So, you thought VHS versus Beta was bad? How about mpeg v. WMP v. Quicktime v. DivX v. Flash?
Lots of people want battery charging to shift from overnight to while-u-wait. Faster charging at home would allow you to run errands all day, even with a small battery capacity in the vehicle. Faster charging at highway stops would allow road trips. In particular, there’s a push to get charging below the 30-minute mark. 30 minutes is a mental barrier to lots of people; it’s the length of a fast-food meal, a leisurely cup of coffee and a smoke, perhaps a long bathroom break and a stretch of the legs.
Unfortunately, a solution appears ready technologically, but it’s far from ready business-wise or marketing-wise. Already, five separate business entities have proposed incompatible fast-charging protocols:
–CHAdeMo is a fast DC standard from Nissan/Mitsubishi/Subaru and the Japanese utility TEPCO. (Toyota has legally signed onto the CHAdeMo organization, but is hesitant to actually sell any compatible products.) CHAdeMo cars and chargers are deployed and functioning now.
–SAE J1772 Combo Plug is also fast DC, backed by GM, Ford, the Audi group (Audi/Volkswagen/Porsche), BMW, and Daimler (“Mercedes-Benz”). Sounds impressive, until you realize no compatible vehicles are being driven by paying customers, nor are there any charging points in public use.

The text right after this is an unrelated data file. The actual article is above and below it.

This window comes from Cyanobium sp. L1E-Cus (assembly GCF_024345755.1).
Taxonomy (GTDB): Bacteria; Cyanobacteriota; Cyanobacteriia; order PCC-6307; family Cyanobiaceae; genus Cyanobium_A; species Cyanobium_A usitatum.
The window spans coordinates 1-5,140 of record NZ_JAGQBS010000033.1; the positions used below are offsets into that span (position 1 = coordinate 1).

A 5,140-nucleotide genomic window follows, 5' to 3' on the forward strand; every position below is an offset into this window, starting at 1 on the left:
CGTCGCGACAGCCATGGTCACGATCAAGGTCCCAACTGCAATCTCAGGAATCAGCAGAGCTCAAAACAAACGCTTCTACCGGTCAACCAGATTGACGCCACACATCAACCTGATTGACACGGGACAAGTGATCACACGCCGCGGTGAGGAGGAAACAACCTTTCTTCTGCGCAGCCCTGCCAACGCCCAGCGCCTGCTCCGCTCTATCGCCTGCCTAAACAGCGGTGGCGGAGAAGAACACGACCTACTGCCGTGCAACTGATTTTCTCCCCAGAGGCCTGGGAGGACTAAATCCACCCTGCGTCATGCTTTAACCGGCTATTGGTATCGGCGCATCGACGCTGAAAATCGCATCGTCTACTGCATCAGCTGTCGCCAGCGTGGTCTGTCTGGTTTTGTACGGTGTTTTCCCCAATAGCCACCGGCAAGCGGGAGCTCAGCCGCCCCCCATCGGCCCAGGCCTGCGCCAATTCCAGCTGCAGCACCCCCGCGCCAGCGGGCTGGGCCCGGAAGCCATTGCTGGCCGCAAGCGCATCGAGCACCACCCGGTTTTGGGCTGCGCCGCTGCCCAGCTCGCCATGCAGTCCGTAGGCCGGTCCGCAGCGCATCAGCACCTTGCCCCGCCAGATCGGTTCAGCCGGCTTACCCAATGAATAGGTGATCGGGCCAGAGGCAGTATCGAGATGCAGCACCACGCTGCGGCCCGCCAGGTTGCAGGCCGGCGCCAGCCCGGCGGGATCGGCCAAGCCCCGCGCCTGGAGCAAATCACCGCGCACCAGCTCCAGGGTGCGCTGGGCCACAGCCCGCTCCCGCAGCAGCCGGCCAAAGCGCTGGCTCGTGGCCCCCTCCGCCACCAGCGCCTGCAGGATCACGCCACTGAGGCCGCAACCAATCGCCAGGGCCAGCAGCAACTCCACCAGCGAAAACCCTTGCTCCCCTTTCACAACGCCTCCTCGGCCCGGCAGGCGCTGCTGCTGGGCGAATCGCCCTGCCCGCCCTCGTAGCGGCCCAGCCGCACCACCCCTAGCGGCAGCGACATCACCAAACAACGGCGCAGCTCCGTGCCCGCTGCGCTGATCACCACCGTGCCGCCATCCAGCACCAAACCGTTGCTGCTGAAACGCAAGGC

–Tesla Superchargers are actually deployed… in California only. These fast DC stations can be used… by one Tesla model only, the Model S, and only certain trim levels of the Model S. Which will total over $60,000. (The previous Tesla Roadsters can’t use Superchargers in any form.)
It’s conceivable that adapters can let these three interoperate; the differences in actual power are low, though the adapter might need circuit logic to match two protocols. A smart adapter will cost you. However, what can’t adapt is:
–Renault fast AC. French automaker Renault has not only developed a standard it claims will be cheaper and more widespread, but the roads of Italy are already signed up.
By using three-phase AC, the Renault standard is much closer to the power protocols now in use by European factories, ports, warehouses, and other major electrical customers. Without heavy circuitry to convert these power levels, Renault-type charging points will be cheaper, and thus, easier to deploy. Supposedly, the car end of the connection will also be relatively inexpensive, since it would be very close to the existing equipment already needed for slow and medium charging. In other words, Renault has planned and demonstrated a way to squeeze fast charging through the stuff resembling today’s slow chargers and vehicles. That resemblance could mean a win-win situation for both charging vendors and vehicle owners.
-Now add to all this Volvo. The Swedish company is claiming its own fast protocol, on which details are scarce. Personally, I don’t see this one getting traction. Volvo is hardly a player in the global field; their solution would have to be truly breathtaking to beat out all this competition. But, it isn’t, and it won’t. What we know is that it’s still slower than CHAdeMO, J1772 Combo, Tesla’s, and Renault’s.
As I mentioned before, I’m glad to be on a bike. Slow charging works pretty well for me, since my small battery doesn’t take long to “fill” at all compared to a cage. But I don’t have much patience for these egotists duking it out, instead of working towards what the customers want: a network of locations that will power us, reasonably quick, reasonably cheap. The problem may not even be solved by these egotists at all…